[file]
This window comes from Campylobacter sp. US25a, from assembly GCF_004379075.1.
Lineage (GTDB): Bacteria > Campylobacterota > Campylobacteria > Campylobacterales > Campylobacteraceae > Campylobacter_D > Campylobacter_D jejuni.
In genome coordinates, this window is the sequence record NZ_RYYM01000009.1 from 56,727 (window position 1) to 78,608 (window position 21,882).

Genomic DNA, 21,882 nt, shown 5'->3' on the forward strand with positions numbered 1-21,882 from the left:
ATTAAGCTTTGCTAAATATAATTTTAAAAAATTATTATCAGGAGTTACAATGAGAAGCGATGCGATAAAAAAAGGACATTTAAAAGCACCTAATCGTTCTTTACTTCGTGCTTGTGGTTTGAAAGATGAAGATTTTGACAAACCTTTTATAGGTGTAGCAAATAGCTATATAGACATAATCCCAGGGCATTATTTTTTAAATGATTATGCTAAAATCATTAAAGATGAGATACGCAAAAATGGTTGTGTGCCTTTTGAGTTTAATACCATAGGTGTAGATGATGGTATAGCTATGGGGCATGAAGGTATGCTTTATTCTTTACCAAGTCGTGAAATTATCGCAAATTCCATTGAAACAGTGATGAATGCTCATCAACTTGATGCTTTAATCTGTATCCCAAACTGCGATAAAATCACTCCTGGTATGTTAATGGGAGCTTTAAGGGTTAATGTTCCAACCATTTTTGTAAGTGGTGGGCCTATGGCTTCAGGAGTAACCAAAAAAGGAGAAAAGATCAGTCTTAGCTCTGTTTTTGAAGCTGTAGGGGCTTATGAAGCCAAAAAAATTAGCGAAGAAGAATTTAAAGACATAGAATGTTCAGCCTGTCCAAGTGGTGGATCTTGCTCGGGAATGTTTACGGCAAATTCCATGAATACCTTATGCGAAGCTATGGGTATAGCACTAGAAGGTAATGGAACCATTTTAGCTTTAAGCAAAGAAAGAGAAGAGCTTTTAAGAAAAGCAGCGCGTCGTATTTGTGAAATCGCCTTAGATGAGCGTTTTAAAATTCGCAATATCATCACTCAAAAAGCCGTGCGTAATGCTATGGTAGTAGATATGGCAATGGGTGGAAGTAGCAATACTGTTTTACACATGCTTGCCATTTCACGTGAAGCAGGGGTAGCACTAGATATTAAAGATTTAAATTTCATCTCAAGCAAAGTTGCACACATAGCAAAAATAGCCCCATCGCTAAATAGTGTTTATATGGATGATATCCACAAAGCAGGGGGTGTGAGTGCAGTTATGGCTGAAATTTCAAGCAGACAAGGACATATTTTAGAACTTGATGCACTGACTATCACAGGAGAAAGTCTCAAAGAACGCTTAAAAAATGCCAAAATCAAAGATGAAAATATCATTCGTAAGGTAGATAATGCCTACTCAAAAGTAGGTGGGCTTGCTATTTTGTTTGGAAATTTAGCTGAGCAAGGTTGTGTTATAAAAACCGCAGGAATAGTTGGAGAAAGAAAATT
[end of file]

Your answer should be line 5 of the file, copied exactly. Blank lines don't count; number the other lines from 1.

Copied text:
ATTAAGCTTTGCTAAATATAATTTTAAAAAATTATTATCAGGAGTTACAATGAGAAGCGATGCGATAAAAAAAGGACATTTAAAAGCACCTAATCGTTCTTTACTTCGTGCTTGTGGTTTGAAAGATGAAGATTTTGACAAACCTTTTATAGGTGTAGCAAATAGCTATATAGACATAATCCCAGGGCATTATTTTTTAAATGATTATGCTAAAATCATTAAAGATGAGATACGCAAAAATGGTTGTGTGCCTTTTGAGTTTAATACCATAGGTGTAGATGATGGTATAGCTATGGGGCATGAAGGTATGCTTTATTCTTTACCAAGTCGTGAAATTATCGCAAATTCCATTGAAACAGTGATGAATGCTCATCAACTTGATGCTTTAATCTGTATCCCAAACTGCGATAAAATCACTCCTGGTATGTTAATGGGAGCTTTAAGGGTTAATGTTCCAACCATTTTTGTAAGTGGTGGGCCTATGGCTTCAGGAGTAACCAAAAAAGGAGAAAAGATCAGTCTTAGCTCTGTTTTTGAAGCTGTAGGGGCTTATGAAGCCAAAAAAATTAGCGAAGAAGAATTTAAAGACATAGAATGTTCAGCCTGTCCAAGTGGTGGATCTTGCTCGGGAATGTTTACGGCAAATTCCATGAATACCTTATGCGAAGCTATGGGTATAGCACTAGAAGGTAATGGAACCATTTTAGCTTTAAGCAAAGAAAGAGAAGAGCTTTTAAGAAAAGCAGCGCGTCGTATTTGTGAAATCGCCTTAGATGAGCGTTTTAAAATTCGCAATATCATCACTCAAAAAGCCGTGCGTAATGCTATGGTAGTAGATATGGCAATGGGTGGAAGTAGCAATACTGTTTTACACATGCTTGCCATTTCACGTGAAGCAGGGGTAGCACTAGATATTAAAGATTTAAATTTCATCTCAAGCAAAGTTGCACACATAGCAAAAATAGCCCCATCGCTAAATAGTGTTTATATGGATGATATCCACAAAGCAGGGGGTGTGAGTGCAGTTATGGCTGAAATTTCAAGCAGACAAGGACATATTTTAGAACTTGATGCACTGACTATCACAGGAGAAAGTCTCAAAGAACGCTTAAAAAATGCCAAAATCAAAGATGAAAATATCATTCGTAAGGTAGATAATGCCTACTCAAAAGTAGGTGGGCTTGCTATTTTGTTTGGAAATTTAGCTGAGCAAGGTTGTGTTATAAAAACCGCAGGAATAGTTGGAGAAAGAAAATT